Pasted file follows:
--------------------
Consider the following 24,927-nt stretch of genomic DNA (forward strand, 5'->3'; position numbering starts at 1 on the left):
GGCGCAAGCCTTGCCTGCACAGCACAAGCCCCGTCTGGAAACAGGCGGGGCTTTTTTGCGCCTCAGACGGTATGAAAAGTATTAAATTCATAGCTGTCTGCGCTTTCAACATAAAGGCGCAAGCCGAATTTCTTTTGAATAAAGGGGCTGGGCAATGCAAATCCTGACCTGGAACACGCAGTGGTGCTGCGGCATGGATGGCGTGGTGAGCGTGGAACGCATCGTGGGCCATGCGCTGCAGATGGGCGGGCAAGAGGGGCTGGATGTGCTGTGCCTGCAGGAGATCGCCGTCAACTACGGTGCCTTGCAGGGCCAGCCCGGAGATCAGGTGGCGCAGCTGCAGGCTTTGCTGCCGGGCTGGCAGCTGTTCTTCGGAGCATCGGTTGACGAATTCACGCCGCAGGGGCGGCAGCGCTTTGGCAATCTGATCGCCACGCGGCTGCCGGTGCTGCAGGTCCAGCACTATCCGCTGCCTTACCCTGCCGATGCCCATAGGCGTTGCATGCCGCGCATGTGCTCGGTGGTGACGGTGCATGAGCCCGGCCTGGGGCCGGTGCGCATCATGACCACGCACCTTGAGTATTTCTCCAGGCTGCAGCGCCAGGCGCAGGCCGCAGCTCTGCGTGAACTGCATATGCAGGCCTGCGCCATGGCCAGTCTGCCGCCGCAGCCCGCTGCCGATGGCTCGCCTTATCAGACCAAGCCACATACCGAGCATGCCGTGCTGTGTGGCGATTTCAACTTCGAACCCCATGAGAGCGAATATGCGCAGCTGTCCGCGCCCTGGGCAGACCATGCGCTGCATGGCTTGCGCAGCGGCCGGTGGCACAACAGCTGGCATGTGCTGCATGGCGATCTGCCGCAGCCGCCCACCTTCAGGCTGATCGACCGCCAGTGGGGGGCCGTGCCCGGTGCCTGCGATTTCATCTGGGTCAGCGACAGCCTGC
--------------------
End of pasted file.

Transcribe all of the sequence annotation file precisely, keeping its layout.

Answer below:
Consider the following 24,927-nt stretch of genomic DNA (forward strand, 5'->3'; position numbering starts at 1 on the left):
GGCGCAAGCCTTGCCTGCACAGCACAAGCCCCGTCTGGAAACAGGCGGGGCTTTTTTGCGCCTCAGACGGTATGAAAAGTATTAAATTCATAGCTGTCTGCGCTTTCAACATAAAGGCGCAAGCCGAATTTCTTTTGAATAAAGGGGCTGGGCAATGCAAATCCTGACCTGGAACACGCAGTGGTGCTGCGGCATGGATGGCGTGGTGAGCGTGGAACGCATCGTGGGCCATGCGCTGCAGATGGGCGGGCAAGAGGGGCTGGATGTGCTGTGCCTGCAGGAGATCGCCGTCAACTACGGTGCCTTGCAGGGCCAGCCCGGAGATCAGGTGGCGCAGCTGCAGGCTTTGCTGCCGGGCTGGCAGCTGTTCTTCGGAGCATCGGTTGACGAATTCACGCCGCAGGGGCGGCAGCGCTTTGGCAATCTGATCGCCACGCGGCTGCCGGTGCTGCAGGTCCAGCACTATCCGCTGCCTTACCCTGCCGATGCCCATAGGCGTTGCATGCCGCGCATGTGCTCGGTGGTGACGGTGCATGAGCCCGGCCTGGGGCCGGTGCGCATCATGACCACGCACCTTGAGTATTTCTCCAGGCTGCAGCGCCAGGCGCAGGCCGCAGCTCTGCGTGAACTGCATATGCAGGCCTGCGCCATGGCCAGTCTGCCGCCGCAGCCCGCTGCCGATGGCTCGCCTTATCAGACCAAGCCACATACCGAGCATGCCGTGCTGTGTGGCGATTTCAACTTCGAACCCCATGAGAGCGAATATGCGCAGCTGTCCGCGCCCTGGGCAGACCATGCGCTGCATGGCTTGCGCAGCGGCCGGTGGCACAACAGCTGGCATGTGCTGCATGGCGATCTGCCGCAGCCGCCCACCTTCAGGCTGATCGACCGCCAGTGGGGGGCCGTGCCCGGTGCCTGCGATTTCATCTGGGTCAGCGACAGCCTGC